Moldova Heads To Runoff Presidential Election As Pro-EU Candidate Leads

Moldova will hold a runoff presidential election after neither pro-Russian incumbent Igor Dodon or his pro-Western opponent, Maia Sandu, won outright in the first round on November 1.

With nearly all ballots counted on November 2, Central Election Commission data showed Sandu winning 36 percent against Dodon’s 32.7 percent.

A candidate needs more than 50 percent of the vote to avoid the November 15 runoff.

Sandu’s lead came as a surprise after exit polls had shown Dodon ahead by several percentage points.

In 2016, Dodon defeated Sandu in a second-round runoff by less than 5 percent in an election that was marred by allegations of fraud.

With a population of about 3.5 million, Moldova is one of Europe’s poorest countries and is sharply divided between those who support closer ties with Russia and those who advocate links with the European Union and, especially, neighboring Romania.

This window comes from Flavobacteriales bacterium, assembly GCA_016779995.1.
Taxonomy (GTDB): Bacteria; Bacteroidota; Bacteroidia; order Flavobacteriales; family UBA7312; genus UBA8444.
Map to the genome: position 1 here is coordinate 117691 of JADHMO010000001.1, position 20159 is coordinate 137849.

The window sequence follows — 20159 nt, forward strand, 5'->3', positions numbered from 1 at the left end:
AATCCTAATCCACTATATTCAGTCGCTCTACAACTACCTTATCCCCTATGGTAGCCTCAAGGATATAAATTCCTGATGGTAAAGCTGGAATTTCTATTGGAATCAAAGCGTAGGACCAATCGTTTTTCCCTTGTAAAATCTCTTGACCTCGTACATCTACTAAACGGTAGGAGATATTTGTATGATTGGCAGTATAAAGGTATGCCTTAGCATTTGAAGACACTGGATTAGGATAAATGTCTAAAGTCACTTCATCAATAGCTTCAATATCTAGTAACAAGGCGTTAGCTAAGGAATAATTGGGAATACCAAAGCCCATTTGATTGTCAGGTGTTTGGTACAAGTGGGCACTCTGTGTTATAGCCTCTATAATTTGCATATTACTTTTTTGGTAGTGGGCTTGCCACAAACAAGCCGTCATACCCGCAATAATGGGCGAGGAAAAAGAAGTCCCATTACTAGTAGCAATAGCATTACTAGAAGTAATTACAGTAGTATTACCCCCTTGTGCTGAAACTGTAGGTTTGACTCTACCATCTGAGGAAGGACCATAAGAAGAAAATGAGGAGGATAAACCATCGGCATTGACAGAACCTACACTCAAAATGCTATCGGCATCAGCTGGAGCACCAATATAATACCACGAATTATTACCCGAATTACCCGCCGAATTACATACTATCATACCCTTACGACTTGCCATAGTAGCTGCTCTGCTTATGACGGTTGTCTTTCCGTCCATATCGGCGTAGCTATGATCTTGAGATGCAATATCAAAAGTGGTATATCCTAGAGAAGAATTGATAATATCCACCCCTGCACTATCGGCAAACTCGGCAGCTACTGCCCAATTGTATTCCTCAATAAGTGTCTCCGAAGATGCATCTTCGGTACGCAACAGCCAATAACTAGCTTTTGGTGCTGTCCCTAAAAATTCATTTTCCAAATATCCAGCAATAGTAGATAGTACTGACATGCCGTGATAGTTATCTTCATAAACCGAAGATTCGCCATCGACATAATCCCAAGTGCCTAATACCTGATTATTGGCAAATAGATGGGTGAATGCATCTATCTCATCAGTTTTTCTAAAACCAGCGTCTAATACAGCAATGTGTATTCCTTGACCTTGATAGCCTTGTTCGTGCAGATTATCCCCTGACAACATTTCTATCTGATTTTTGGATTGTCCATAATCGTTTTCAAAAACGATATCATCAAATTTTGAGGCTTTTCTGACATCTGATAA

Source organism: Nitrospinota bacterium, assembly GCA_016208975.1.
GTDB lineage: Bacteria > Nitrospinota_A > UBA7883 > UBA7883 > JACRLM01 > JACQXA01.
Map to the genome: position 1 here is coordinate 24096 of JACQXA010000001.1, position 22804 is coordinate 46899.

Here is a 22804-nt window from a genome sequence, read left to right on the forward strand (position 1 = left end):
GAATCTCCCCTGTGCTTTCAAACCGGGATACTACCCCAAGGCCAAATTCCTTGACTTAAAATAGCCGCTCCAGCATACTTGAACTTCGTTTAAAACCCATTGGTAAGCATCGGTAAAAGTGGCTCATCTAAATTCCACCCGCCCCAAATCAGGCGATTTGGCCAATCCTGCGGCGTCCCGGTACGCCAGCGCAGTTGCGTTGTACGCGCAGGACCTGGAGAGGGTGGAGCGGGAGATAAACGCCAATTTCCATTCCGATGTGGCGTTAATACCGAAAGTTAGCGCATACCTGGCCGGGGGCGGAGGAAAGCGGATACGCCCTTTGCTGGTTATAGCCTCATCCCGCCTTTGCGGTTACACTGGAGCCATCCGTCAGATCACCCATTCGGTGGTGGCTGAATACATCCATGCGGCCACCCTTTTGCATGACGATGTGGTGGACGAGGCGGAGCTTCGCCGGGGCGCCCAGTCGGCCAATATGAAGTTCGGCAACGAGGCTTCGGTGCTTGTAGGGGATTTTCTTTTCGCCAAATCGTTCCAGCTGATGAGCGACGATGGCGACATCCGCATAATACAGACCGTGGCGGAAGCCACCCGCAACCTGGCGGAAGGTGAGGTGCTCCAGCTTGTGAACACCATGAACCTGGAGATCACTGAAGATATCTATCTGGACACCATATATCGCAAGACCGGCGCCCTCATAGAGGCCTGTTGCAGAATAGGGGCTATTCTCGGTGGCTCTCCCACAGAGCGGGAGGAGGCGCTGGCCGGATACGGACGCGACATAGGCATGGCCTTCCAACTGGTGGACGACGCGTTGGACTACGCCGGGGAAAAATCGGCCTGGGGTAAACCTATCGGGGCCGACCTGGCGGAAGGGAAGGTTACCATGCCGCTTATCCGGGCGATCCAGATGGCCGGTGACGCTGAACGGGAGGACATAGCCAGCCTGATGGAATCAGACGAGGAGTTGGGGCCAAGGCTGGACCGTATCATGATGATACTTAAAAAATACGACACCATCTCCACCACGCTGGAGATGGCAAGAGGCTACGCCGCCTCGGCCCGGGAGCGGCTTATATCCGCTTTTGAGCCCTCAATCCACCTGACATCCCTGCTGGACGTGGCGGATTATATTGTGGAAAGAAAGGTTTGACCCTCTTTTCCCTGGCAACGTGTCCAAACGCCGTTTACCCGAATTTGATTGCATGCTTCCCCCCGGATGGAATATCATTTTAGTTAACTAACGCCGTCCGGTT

Most of Moldova was part of Romania until World War II, when it was annexed by the Soviet Union, and a majority of its population is ethnic Romanian.

The country's Moscow-backed breakaway Transdniester region has been de facto independent since a separatist war in the 1990s.

A former World Bank economist and prime minister, Sandu has campaigned against corruption and called for closer ties with the European Union.

If elected, she has promised to secure more financial support from Brussels.

Dodon says he wants to reach a settlement next year for the Transdniester region

Dodon has run largely on a platform calling for “stability” and has promoted his record of securing loans and other economic favors from Moscow.

He has been criticized for his handling of the coronavirus pandemic, during which more than 55,000 Moldovans have been infected and more than 1,300 have died.

Our Party leader Renato Usatii, the mayor of Balti, Moldova's second-largest city, came third with almost 17 percent of the vote.

With reporting by RFE/RL's Moldovan Service.